Wednesday, December 28, 2011

Treating Low Blood Pressure the Natural Way

Blood pressure is determined by the force of blood pumped from the heart onto our artery walls.  Because arteries are thicker than veins, they can support most variations in pressure without damage.  Those of us with low blood pressure, also known as hypotension, experience less force as blood is pumped through the blood vessels, which results in a diminished blood supply to the body.  When the blood supply is low, nutrients have a more difficult time reaching the organs where they are needed.

Many people experience low blood pressure due to stress, dehydration, bleeding from injury or surgery, inflammation where blood concentrates around the area where its needed, use of medication over long periods of time (especially calcium channel blockers, beta blockers, meds for depression, and meds that treat high blood pressure), and heart weakness or failure.

Low blood pressure is also common among athletes and dancers, or anyone who engages in consistent physical activity.  As a dancer, I’ve been suffering from low blood pressure for most of my life, experiencing some of the symptoms when I’m not properly attending to the right diet and protocols.  Additionally, as we age, the organs often don’t function as efficiently no matter how healthy you may be, which can also contribute to fluctuations in blood pressure.

Varying Types of Low Blood Pressure
Not all types of low blood pressure are cause for alarm.  Some can be treated with conscious shifts in diet and protocols.  Here are the three main categories of hypotension:
·      Asymptomatic hypotension, which is when pressure is low, but there are no symptoms.
·      Orthostatic hypotension, which occurs when we stand up suddenly after lying down or sitting and experience a sensation of dizziness or lightheadedness.  This is easily resolved by resting for a few moments.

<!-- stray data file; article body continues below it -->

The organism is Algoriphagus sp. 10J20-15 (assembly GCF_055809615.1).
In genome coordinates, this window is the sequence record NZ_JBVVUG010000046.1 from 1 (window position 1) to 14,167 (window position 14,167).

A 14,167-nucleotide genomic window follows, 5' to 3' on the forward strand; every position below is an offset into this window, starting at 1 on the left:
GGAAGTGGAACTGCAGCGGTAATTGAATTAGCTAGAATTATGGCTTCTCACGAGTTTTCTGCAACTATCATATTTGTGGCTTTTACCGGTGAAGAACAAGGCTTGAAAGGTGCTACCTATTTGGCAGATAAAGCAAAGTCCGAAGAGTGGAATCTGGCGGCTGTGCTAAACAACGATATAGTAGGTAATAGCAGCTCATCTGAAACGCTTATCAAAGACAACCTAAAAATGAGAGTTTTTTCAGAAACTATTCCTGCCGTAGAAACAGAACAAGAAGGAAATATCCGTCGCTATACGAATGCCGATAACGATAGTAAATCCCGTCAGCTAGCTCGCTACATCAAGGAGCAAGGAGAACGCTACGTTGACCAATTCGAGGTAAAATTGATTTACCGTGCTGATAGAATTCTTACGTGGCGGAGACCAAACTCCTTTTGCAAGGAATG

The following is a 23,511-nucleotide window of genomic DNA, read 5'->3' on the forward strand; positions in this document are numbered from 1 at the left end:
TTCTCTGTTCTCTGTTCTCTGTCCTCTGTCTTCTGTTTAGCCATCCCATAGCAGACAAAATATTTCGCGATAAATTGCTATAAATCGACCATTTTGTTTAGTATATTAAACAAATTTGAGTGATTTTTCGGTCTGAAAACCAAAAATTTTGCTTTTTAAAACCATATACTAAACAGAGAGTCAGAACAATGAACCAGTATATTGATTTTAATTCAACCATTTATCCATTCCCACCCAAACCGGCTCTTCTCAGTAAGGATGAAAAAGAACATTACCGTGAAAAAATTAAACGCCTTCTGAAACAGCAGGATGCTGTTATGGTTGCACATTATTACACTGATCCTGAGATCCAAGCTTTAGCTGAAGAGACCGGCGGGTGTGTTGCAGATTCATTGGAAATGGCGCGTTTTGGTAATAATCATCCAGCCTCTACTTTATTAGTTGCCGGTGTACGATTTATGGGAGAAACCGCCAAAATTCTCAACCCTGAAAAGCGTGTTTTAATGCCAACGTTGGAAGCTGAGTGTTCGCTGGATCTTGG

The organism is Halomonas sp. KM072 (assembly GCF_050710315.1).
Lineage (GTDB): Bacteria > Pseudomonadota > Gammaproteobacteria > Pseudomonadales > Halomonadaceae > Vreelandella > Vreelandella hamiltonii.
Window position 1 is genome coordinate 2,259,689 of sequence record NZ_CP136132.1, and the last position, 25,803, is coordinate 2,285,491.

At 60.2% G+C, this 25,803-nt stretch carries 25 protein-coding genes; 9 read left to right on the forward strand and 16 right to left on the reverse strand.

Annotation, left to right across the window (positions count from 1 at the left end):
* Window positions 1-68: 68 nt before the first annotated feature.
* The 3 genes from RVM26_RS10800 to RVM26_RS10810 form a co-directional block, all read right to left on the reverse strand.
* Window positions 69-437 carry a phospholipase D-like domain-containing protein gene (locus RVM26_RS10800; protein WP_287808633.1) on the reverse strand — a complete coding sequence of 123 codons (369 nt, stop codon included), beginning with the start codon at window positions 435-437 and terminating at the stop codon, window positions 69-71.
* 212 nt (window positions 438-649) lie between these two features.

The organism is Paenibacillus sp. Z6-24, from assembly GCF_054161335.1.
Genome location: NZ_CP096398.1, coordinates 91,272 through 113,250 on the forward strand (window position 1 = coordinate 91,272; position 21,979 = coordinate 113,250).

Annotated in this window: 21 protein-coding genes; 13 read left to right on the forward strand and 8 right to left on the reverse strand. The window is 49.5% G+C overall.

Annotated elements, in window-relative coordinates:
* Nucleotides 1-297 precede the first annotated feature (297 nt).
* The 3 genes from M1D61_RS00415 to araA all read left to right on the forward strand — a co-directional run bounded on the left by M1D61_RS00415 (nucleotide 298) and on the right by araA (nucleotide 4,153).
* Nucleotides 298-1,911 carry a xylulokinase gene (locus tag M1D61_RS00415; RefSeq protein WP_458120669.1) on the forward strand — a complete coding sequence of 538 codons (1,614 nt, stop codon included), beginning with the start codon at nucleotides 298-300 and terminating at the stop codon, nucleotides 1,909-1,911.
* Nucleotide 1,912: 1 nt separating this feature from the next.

·      Neutrally mediated hypotension, when we feel dizzy or lightheaded after standing for a long period of time.  Here too, rest will help recover a more normal blood pressure level.
·      Hypotension leading to shock can occur when the blood supply to the organs such as the brain and kidneys is restricted, which is cause for medical attention. 

Some common symptoms of hypotension include:
·      Dizziness
·      Lightheadedness
·      Blurred vision
·      Confusion
·      Weariness and fatigue
·      Nausea
·      Sweating
·      Pale or bluish skin color
·      Rapid breathing or gasping

Generally the body corrects blood pressure levels on its own if there are no serious causes for great fluctuation as can occur in cases of prolonged stress, bad eating habits, reliance on medication, surgery, and the like.  But we can also apply a bit of intelligence when dealing with blood pressure levels by adjusting our diet and way of living to create a balance. 

Natural Remedies
There are many ways those of us suffering from low blood pressure can reverse our symptoms.  Here’s a list of easy-to-follow protocols that will help pressure become more regular when symptoms do not require medical attention:
·      Take 10 to 20 minute long hot Epsom salt baths before going to bed 
·      Keep your bowels regularly cleansed
·      Dry brush the body
·      Do Yoga breathing exercises to improve the flow of blood to the body’s tissues
·      Exercise regularly, such as walking, cycling, or swimming
·      Don’t smoke
·      Avoid stress!

An intelligent diet is also key for maintaining healthy blood pressure levels.  This includes the following:
·      Increase your intake of fluids by drinking at least two liters of water a day
·      Drink raw beet juice
·      Soak raisons in water overnight and eat in the morning on an empty stomach
·      Add the Aryuvedic/Indian spice, Asafetida, to your foods to increase blood pressure
·      Fresh fruit
·      Milk
·      Seeds, nuts, and grains
·      Protein
·      Vitamin C and the foods that contain it
·      Vitamin B Complex, especially Pantothenic Acid
·      Mineralized salt (you can add a half tsp in warm water and drink daily)

Eating dark chocolate with a minimum content of 65% cocoa is one of the most pleasurable ways to help regulate hypotension.   Dark chocolate contains essential flavenoids, which are antioxidants that help keep the blood vessels healthy.  I eat a handful of chocolate nibs every day, which are pure dark chocolate and contain the highest amount of flavenoid power. What a medicinal treat!

Words to the Wise
If you suspect you suffer from low blood pressure, regardless of the severity of your symptoms or lack thereof, it is important that you consult with your healthcare provider before embarking upon any type of new diet.

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